This led to proposed changes to the South African transfer pricing rules, namely section 31 of the Income Tax Act No 58 of 1962 (the Act), which were set out in the Draft Taxation Laws Amendment Bill of 2010. As noted in the Explanatory Memorandum, the 2010 legislative amendments introduced certain modernisation changes to transfer pricing rules in accordance with the Organisation for Economic Co-operation and Development’s ‘Transfer Pricing Guidelines for Multinational Enterprises and Tax Administrations’ (OECD Guidelines) on which these regulations are based.
The new wording of the section also removes certain previous uncertainties. We expect SARS to issue a Practice Note in this regard. Whether it will amend or replace the existing Practice Note 7 on transfer pricing in the Act is unclear.
In light of this heightened focus, it is prudent that taxpayers update their transfer pricing reports. This is especially important in the industry and benchmarking analyses, as these are the foundation of a transfer pricing framework. Updated reports will explain any deviations, as a result of the recession, from historical trends in companies’ particular industry. These explanations would typically include general commercial and industry conditions affecting the members of a multinational, including the current business environment and its predicted changes.
Regarding updated benchmarking analyses, it is important to put the issue of comparability into perspective. A balanced approach in terms of reliability and the burden it creates for taxpayers and tax administrations, is needed.
In determining whether certain transactions are comparable, both Section 31 and Practice Note 7 of the Act and the OECD Guidelines include provisions that taxpayers must make to determine the relevant risks that would affect the prices or profits attributable to such transactions.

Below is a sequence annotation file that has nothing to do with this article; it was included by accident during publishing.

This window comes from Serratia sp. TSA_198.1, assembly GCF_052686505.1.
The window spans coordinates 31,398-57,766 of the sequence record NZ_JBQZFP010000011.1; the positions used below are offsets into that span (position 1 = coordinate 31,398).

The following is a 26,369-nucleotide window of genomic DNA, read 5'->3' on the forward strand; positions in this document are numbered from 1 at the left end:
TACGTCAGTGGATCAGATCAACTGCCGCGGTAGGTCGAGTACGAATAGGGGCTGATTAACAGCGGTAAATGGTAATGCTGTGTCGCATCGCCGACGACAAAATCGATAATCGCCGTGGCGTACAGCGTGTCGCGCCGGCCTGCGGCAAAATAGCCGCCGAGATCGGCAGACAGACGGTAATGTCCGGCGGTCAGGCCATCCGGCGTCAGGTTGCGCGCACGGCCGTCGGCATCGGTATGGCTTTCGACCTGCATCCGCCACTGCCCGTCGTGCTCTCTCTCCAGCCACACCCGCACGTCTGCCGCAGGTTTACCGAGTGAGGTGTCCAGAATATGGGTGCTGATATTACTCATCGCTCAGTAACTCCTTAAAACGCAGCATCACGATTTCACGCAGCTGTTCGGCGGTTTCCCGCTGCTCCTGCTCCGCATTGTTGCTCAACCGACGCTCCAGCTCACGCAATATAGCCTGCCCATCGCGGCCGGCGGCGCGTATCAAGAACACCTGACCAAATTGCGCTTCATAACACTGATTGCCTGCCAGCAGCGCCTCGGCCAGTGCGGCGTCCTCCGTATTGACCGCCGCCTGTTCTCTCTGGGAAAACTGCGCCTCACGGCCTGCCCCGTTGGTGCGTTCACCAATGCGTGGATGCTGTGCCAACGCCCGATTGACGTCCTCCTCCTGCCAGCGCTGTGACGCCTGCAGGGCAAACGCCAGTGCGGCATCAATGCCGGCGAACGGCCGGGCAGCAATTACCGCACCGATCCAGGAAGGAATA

The relevant risks set out by the regulations include financial risks, such as those caused by foreign exchange rate variability.
Paragraph 8.1.2 of the Practice Note issued on 6 August 1999 states:
“To be comparable means that none of the differences (if any) between the situations being compared could materially affect the condition being examined in the method (eg price or margin), or that reasonably accurate adjustments can be made to eliminate the effect of any such differences. If suitable adjustments cannot be made, then the dealings cannot be considered comparable.”
Section 31 of the Act and the Practice Note do not provide specific guidance on the non-recurring and exceptional items of income/expenses for which the taxpayer can make adjustments to improve comparability.
Paragraph 1 of Article 9 of the OECD Model Tax Convention is the foundation for comparability analyses because it introduces the need for:
- A comparison between conditions (including but not limited to prices) made or imposed between associated enterprises, and those made between independent enterprises to determine whether re-writing the accounts for the purposes of calculating tax liabilities of associated enterprises is authorised under Article 9 of the OECD Model Tax Convention (see paragraph 2 of the Commentary on Article 9)
- A determination of the profits, which would have accrued at arm’s length, to determine the quantum of any re-writing of accounts.